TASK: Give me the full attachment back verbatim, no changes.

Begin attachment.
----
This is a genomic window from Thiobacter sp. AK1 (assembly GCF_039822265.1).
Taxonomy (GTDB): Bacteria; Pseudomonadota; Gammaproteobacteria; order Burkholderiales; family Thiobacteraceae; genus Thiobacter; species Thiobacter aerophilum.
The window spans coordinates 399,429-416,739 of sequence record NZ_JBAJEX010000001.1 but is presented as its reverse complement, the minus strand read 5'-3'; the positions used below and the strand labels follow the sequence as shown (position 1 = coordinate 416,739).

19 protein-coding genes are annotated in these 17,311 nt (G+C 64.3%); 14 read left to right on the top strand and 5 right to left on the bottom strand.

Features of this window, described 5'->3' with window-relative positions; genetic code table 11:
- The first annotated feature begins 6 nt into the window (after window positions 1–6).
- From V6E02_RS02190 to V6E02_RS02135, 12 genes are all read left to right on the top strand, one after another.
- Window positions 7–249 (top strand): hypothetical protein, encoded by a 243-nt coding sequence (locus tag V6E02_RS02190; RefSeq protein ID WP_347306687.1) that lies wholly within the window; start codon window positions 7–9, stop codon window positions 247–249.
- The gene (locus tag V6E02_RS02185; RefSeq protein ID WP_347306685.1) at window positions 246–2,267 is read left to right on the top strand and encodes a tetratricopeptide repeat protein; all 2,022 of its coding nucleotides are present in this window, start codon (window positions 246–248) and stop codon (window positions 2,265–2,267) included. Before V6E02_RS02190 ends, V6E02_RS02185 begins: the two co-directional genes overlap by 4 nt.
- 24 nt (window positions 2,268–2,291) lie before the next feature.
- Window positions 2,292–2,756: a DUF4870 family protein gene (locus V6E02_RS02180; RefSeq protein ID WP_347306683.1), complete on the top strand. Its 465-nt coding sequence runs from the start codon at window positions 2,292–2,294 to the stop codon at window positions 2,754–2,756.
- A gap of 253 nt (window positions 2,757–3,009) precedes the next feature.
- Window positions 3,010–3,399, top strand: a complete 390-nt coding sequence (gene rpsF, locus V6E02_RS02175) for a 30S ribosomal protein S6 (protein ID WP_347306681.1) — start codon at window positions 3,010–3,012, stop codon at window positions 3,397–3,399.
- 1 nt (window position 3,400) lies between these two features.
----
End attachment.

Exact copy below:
This is a genomic window from Thiobacter sp. AK1 (assembly GCF_039822265.1).
Taxonomy (GTDB): Bacteria; Pseudomonadota; Gammaproteobacteria; order Burkholderiales; family Thiobacteraceae; genus Thiobacter; species Thiobacter aerophilum.
The window spans coordinates 399,429-416,739 of sequence record NZ_JBAJEX010000001.1 but is presented as its reverse complement, the minus strand read 5'-3'; the positions used below and the strand labels follow the sequence as shown (position 1 = coordinate 416,739).

19 protein-coding genes are annotated in these 17,311 nt (G+C 64.3%); 14 read left to right on the top strand and 5 right to left on the bottom strand.

Features of this window, described 5'->3' with window-relative positions; genetic code table 11:
- The first annotated feature begins 6 nt into the window (after window positions 1–6).
- From V6E02_RS02190 to V6E02_RS02135, 12 genes are all read left to right on the top strand, one after another.
- Window positions 7–249 (top strand): hypothetical protein, encoded by a 243-nt coding sequence (locus tag V6E02_RS02190; RefSeq protein ID WP_347306687.1) that lies wholly within the window; start codon window positions 7–9, stop codon window positions 247–249.
- The gene (locus tag V6E02_RS02185; RefSeq protein ID WP_347306685.1) at window positions 246–2,267 is read left to right on the top strand and encodes a tetratricopeptide repeat protein; all 2,022 of its coding nucleotides are present in this window, start codon (window positions 246–248) and stop codon (window positions 2,265–2,267) included. Before V6E02_RS02190 ends, V6E02_RS02185 begins: the two co-directional genes overlap by 4 nt.
- 24 nt (window positions 2,268–2,291) lie before the next feature.
- Window positions 2,292–2,756: a DUF4870 family protein gene (locus V6E02_RS02180; RefSeq protein ID WP_347306683.1), complete on the top strand. Its 465-nt coding sequence runs from the start codon at window positions 2,292–2,294 to the stop codon at window positions 2,754–2,756.
- A gap of 253 nt (window positions 2,757–3,009) precedes the next feature.
- Window positions 3,010–3,399, top strand: a complete 390-nt coding sequence (gene rpsF, locus V6E02_RS02175) for a 30S ribosomal protein S6 (protein ID WP_347306681.1) — start codon at window positions 3,010–3,012, stop codon at window positions 3,397–3,399.
- 1 nt (window position 3,400) lies between these two features.